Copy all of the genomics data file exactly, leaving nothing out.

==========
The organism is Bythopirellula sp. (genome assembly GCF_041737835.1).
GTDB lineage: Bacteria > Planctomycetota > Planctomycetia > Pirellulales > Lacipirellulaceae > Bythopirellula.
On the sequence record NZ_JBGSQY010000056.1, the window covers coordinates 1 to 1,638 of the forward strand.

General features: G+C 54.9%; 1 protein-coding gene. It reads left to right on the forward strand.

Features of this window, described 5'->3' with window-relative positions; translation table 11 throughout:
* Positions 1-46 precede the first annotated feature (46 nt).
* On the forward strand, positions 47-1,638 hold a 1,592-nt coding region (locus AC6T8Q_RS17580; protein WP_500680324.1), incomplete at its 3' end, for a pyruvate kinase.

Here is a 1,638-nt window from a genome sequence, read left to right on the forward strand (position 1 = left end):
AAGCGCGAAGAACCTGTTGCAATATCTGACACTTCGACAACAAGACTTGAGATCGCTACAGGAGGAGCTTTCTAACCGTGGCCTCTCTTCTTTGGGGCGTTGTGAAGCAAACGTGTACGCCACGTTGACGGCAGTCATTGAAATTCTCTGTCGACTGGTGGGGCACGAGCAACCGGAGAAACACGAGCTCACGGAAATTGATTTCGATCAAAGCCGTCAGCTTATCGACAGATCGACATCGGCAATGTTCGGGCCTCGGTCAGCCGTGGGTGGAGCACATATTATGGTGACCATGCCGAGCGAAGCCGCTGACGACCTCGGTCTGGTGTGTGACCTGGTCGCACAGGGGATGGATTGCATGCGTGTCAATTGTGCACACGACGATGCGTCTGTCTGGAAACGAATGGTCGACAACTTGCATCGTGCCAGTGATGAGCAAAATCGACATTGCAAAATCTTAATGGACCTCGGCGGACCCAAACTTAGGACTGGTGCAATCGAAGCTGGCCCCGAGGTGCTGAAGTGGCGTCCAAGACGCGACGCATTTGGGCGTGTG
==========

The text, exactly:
The organism is Bythopirellula sp. (genome assembly GCF_041737835.1).
GTDB lineage: Bacteria > Planctomycetota > Planctomycetia > Pirellulales > Lacipirellulaceae > Bythopirellula.
On the sequence record NZ_JBGSQY010000056.1, the window covers coordinates 1 to 1,638 of the forward strand.

General features: G+C 54.9%; 1 protein-coding gene. It reads left to right on the forward strand.

Features of this window, described 5'->3' with window-relative positions; translation table 11 throughout:
* Positions 1-46 precede the first annotated feature (46 nt).
* On the forward strand, positions 47-1,638 hold a 1,592-nt coding region (locus AC6T8Q_RS17580; protein WP_500680324.1), incomplete at its 3' end, for a pyruvate kinase.

Here is a 1,638-nt window from a genome sequence, read left to right on the forward strand (position 1 = left end):
AAGCGCGAAGAACCTGTTGCAATATCTGACACTTCGACAACAAGACTTGAGATCGCTACAGGAGGAGCTTTCTAACCGTGGCCTCTCTTCTTTGGGGCGTTGTGAAGCAAACGTGTACGCCACGTTGACGGCAGTCATTGAAATTCTCTGTCGACTGGTGGGGCACGAGCAACCGGAGAAACACGAGCTCACGGAAATTGATTTCGATCAAAGCCGTCAGCTTATCGACAGATCGACATCGGCAATGTTCGGGCCTCGGTCAGCCGTGGGTGGAGCACATATTATGGTGACCATGCCGAGCGAAGCCGCTGACGACCTCGGTCTGGTGTGTGACCTGGTCGCACAGGGGATGGATTGCATGCGTGTCAATTGTGCACACGACGATGCGTCTGTCTGGAAACGAATGGTCGACAACTTGCATCGTGCCAGTGATGAGCAAAATCGACATTGCAAAATCTTAATGGACCTCGGCGGACCCAAACTTAGGACTGGTGCAATCGAAGCTGGCCCCGAGGTGCTGAAGTGGCGTCCAAGACGCGACGCATTTGGGCGTGTG